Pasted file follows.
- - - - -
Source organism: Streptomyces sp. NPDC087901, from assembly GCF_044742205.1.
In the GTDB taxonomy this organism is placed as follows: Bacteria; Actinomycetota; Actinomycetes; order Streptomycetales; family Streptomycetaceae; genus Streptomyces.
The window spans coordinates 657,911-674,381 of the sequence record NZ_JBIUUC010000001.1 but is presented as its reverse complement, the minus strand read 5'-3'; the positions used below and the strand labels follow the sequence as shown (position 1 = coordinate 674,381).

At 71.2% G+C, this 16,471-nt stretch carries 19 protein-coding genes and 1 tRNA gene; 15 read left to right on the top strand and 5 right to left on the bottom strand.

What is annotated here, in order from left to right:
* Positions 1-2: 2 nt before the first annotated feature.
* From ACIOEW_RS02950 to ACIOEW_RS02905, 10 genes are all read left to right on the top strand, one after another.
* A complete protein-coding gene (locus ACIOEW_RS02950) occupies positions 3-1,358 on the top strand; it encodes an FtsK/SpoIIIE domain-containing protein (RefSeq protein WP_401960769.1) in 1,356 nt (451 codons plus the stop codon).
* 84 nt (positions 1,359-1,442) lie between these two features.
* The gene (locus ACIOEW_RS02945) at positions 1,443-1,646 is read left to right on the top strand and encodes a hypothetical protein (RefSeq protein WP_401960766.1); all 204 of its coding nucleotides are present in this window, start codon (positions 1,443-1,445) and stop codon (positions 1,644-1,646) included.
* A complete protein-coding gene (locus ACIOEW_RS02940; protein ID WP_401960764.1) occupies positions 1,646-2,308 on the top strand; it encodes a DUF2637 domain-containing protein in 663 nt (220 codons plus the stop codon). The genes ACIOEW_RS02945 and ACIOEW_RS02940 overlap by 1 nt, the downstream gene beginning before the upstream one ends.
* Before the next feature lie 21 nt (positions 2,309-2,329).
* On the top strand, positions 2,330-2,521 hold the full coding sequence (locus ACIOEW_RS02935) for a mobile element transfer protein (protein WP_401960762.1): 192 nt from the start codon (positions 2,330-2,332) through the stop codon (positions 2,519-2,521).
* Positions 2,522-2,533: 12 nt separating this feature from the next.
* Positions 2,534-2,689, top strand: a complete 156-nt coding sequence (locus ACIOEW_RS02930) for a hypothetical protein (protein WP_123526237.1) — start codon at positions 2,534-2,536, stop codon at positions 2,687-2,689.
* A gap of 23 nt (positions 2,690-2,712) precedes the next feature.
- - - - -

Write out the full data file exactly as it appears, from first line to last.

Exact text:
Source organism: Streptomyces sp. NPDC087901, from assembly GCF_044742205.1.
In the GTDB taxonomy this organism is placed as follows: Bacteria; Actinomycetota; Actinomycetes; order Streptomycetales; family Streptomycetaceae; genus Streptomyces.
The window spans coordinates 657,911-674,381 of the sequence record NZ_JBIUUC010000001.1 but is presented as its reverse complement, the minus strand read 5'-3'; the positions used below and the strand labels follow the sequence as shown (position 1 = coordinate 674,381).

At 71.2% G+C, this 16,471-nt stretch carries 19 protein-coding genes and 1 tRNA gene; 15 read left to right on the top strand and 5 right to left on the bottom strand.

What is annotated here, in order from left to right:
* Positions 1-2: 2 nt before the first annotated feature.
* From ACIOEW_RS02950 to ACIOEW_RS02905, 10 genes are all read left to right on the top strand, one after another.
* A complete protein-coding gene (locus ACIOEW_RS02950) occupies positions 3-1,358 on the top strand; it encodes an FtsK/SpoIIIE domain-containing protein (RefSeq protein WP_401960769.1) in 1,356 nt (451 codons plus the stop codon).
* 84 nt (positions 1,359-1,442) lie between these two features.
* The gene (locus ACIOEW_RS02945) at positions 1,443-1,646 is read left to right on the top strand and encodes a hypothetical protein (RefSeq protein WP_401960766.1); all 204 of its coding nucleotides are present in this window, start codon (positions 1,443-1,445) and stop codon (positions 1,644-1,646) included.
* A complete protein-coding gene (locus ACIOEW_RS02940; protein ID WP_401960764.1) occupies positions 1,646-2,308 on the top strand; it encodes a DUF2637 domain-containing protein in 663 nt (220 codons plus the stop codon). The genes ACIOEW_RS02945 and ACIOEW_RS02940 overlap by 1 nt, the downstream gene beginning before the upstream one ends.
* Before the next feature lie 21 nt (positions 2,309-2,329).
* On the top strand, positions 2,330-2,521 hold the full coding sequence (locus ACIOEW_RS02935) for a mobile element transfer protein (protein WP_401960762.1): 192 nt from the start codon (positions 2,330-2,332) through the stop codon (positions 2,519-2,521).
* Positions 2,522-2,533: 12 nt separating this feature from the next.
* Positions 2,534-2,689, top strand: a complete 156-nt coding sequence (locus ACIOEW_RS02930) for a hypothetical protein (protein WP_123526237.1) — start codon at positions 2,534-2,536, stop codon at positions 2,687-2,689.
* A gap of 23 nt (positions 2,690-2,712) precedes the next feature.